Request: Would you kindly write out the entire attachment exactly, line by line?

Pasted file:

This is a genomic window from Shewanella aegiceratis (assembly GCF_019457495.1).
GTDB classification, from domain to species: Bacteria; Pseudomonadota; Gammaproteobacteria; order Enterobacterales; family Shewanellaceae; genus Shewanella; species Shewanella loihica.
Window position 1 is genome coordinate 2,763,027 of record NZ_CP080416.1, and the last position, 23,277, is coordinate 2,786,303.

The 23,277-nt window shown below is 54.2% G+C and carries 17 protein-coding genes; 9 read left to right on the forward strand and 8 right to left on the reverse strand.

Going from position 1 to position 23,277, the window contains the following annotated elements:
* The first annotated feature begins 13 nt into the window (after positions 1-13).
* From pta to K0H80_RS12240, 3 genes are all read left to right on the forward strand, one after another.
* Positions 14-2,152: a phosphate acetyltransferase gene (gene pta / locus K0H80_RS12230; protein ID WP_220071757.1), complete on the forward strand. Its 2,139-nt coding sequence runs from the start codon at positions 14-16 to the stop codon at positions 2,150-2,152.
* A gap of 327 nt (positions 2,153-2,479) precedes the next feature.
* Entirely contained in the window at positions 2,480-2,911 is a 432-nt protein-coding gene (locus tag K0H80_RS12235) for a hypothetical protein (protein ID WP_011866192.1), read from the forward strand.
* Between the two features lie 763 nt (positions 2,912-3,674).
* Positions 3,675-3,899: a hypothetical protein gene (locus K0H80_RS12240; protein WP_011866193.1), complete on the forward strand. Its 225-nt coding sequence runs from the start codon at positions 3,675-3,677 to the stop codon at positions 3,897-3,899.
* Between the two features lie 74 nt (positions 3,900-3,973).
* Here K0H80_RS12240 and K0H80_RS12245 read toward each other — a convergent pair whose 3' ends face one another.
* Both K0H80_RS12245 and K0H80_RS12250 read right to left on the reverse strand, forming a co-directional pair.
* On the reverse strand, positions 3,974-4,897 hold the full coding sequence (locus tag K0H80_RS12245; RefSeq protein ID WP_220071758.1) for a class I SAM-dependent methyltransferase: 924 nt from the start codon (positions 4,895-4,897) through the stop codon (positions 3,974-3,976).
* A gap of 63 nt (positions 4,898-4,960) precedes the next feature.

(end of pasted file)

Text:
This is a genomic window from Shewanella aegiceratis (assembly GCF_019457495.1).
GTDB classification, from domain to species: Bacteria; Pseudomonadota; Gammaproteobacteria; order Enterobacterales; family Shewanellaceae; genus Shewanella; species Shewanella loihica.
Window position 1 is genome coordinate 2,763,027 of record NZ_CP080416.1, and the last position, 23,277, is coordinate 2,786,303.

The 23,277-nt window shown below is 54.2% G+C and carries 17 protein-coding genes; 9 read left to right on the forward strand and 8 right to left on the reverse strand.

Going from position 1 to position 23,277, the window contains the following annotated elements:
* The first annotated feature begins 13 nt into the window (after positions 1-13).
* From pta to K0H80_RS12240, 3 genes are all read left to right on the forward strand, one after another.
* Positions 14-2,152: a phosphate acetyltransferase gene (gene pta / locus K0H80_RS12230; protein ID WP_220071757.1), complete on the forward strand. Its 2,139-nt coding sequence runs from the start codon at positions 14-16 to the stop codon at positions 2,150-2,152.
* A gap of 327 nt (positions 2,153-2,479) precedes the next feature.
* Entirely contained in the window at positions 2,480-2,911 is a 432-nt protein-coding gene (locus tag K0H80_RS12235) for a hypothetical protein (protein ID WP_011866192.1), read from the forward strand.
* Between the two features lie 763 nt (positions 2,912-3,674).
* Positions 3,675-3,899: a hypothetical protein gene (locus K0H80_RS12240; protein WP_011866193.1), complete on the forward strand. Its 225-nt coding sequence runs from the start codon at positions 3,675-3,677 to the stop codon at positions 3,897-3,899.
* Between the two features lie 74 nt (positions 3,900-3,973).
* Here K0H80_RS12240 and K0H80_RS12245 read toward each other — a convergent pair whose 3' ends face one another.
* Both K0H80_RS12245 and K0H80_RS12250 read right to left on the reverse strand, forming a co-directional pair.
* On the reverse strand, positions 3,974-4,897 hold the full coding sequence (locus tag K0H80_RS12245; RefSeq protein ID WP_220071758.1) for a class I SAM-dependent methyltransferase: 924 nt from the start codon (positions 4,895-4,897) through the stop codon (positions 3,974-3,976).
* A gap of 63 nt (positions 4,898-4,960) precedes the next feature.